The UAE’s expansion into the Horn of Africa is an attempt to control an important trade route by developing new infrastructure while also protecting its existing ports by blocking future competition. DP World in particular is seeking new ports, but also aiming to maintain the advantage of established ports such as Jebel Ali. Despite many initial successes, regional states are beginning to grow wary of the UAE’s intentions. In March 2018 DP World was forbidden from operation in Djbouti, where the government also repossessed Doraleh Port, which had signed a 30-year agreement with the firm in 1999. Somalia also viewed the UAE’s expansion of port facilities in Berbera, Somaliland as an infringement on its national sovereignty. Somalia has no mechanism, however, to prohibit construction in the autonomous territory and the port project is going ahead.
Leveraging Humanitarian Logistics
The aggressive territorial expansion of the UAE’s maritime ports and related infrastructure has also included major investment in positioning the UAE as a regional and international humanitarian logistics hub, largely building on its existing commercial infrastructure. Thus, the UAE harnesses humanitarian logistical spaces in a branding exercise, attempting to make its authoritarian governance model more palatable for local and international consumption, not entirely different from the ways that Western interventions have relied on a blending of humanitarian engagements and military occupations.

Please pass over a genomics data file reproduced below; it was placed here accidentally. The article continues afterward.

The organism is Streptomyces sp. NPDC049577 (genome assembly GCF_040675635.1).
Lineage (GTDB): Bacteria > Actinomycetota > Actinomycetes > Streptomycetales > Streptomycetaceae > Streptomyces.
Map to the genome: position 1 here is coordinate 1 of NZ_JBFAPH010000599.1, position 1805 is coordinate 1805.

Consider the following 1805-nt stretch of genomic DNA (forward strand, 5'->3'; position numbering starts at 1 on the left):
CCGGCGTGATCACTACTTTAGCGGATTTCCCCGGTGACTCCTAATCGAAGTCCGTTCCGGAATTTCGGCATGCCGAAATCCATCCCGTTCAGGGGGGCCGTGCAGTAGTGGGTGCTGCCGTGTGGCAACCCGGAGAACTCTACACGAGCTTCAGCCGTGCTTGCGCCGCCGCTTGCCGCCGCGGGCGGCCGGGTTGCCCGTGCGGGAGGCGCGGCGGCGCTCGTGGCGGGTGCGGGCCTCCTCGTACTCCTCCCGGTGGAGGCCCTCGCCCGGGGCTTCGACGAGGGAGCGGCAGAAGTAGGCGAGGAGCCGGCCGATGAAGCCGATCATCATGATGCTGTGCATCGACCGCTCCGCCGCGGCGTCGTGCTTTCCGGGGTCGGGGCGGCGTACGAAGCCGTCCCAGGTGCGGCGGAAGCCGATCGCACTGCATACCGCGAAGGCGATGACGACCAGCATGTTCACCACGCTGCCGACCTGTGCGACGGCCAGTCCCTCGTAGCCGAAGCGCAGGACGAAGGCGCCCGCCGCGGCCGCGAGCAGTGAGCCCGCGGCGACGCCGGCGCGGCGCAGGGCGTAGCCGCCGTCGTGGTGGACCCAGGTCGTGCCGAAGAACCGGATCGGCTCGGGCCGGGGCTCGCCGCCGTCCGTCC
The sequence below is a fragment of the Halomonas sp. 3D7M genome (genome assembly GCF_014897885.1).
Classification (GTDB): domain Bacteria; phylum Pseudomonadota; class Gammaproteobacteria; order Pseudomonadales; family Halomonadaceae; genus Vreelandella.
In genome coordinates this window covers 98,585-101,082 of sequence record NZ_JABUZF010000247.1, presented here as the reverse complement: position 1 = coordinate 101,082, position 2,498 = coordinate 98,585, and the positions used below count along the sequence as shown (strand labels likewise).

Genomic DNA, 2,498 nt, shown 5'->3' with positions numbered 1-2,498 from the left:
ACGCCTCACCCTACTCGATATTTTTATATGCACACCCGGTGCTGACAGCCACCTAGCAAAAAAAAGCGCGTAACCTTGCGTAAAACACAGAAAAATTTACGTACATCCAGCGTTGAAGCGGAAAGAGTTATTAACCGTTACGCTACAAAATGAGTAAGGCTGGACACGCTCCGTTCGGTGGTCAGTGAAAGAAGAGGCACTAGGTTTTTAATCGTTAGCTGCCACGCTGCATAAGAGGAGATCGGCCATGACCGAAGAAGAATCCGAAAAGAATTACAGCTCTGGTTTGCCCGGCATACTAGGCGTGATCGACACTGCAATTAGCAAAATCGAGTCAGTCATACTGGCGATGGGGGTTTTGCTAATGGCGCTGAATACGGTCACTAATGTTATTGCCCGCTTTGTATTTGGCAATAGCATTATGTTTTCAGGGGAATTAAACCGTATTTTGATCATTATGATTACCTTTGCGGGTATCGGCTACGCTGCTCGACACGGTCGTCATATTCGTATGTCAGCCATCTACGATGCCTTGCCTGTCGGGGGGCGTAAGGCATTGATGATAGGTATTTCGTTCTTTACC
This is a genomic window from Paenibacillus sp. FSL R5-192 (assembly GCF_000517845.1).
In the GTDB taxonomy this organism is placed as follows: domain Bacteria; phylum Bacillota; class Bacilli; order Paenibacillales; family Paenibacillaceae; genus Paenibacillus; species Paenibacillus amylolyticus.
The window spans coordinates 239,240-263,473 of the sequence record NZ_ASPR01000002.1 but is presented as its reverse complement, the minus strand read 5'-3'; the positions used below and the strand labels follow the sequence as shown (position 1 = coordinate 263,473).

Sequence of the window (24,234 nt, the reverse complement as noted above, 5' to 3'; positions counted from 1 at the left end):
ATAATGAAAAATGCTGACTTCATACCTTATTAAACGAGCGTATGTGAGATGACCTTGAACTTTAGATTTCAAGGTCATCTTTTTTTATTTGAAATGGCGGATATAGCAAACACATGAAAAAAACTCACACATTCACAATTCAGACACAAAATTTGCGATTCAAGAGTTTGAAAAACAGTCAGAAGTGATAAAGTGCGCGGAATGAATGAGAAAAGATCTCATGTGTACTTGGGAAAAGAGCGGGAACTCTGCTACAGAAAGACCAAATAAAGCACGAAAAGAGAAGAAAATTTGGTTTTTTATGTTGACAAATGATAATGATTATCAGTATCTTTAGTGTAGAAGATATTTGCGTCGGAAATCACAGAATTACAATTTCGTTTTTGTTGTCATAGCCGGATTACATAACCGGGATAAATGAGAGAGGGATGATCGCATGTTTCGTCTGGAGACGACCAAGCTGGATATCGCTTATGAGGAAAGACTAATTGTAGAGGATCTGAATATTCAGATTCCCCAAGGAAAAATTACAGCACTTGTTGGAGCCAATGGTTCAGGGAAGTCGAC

Although logistics are historically associated with militaries and the organization of violence, logistics have been increasingly central to global humanitarian operations. The 2004 Indian Ocean tsunami and the catastrophic lack of logistical preparation and capabilities to meet the crisis helped spark the adoption of business logistics modalities and the internalization of market imperatives for humanitarian operations. The UN’s Humanitarian Reform Programme entrenched the role of logistics by establishing topical clusters to improve disaster and crisis response, one of which was the Logistics Cluster. Part of this program included the formation of regional logistical hubs for multi-agency use for warehousing and pre-positioning supplies, the largest of which is in Dubai International Humanitarian City (DIHC).
The centrality of logistics to humanitarian operations has accentuated the role of private logistics firms in humanitarian action—whereby they can provide logistics functions equally across militaries and aid agencies. While logistics traditionally played a subservient role in humanitarian organizations, it has gradually come to define humanitarian strategy, with logisticians elevated to the top ranks of aid agencies.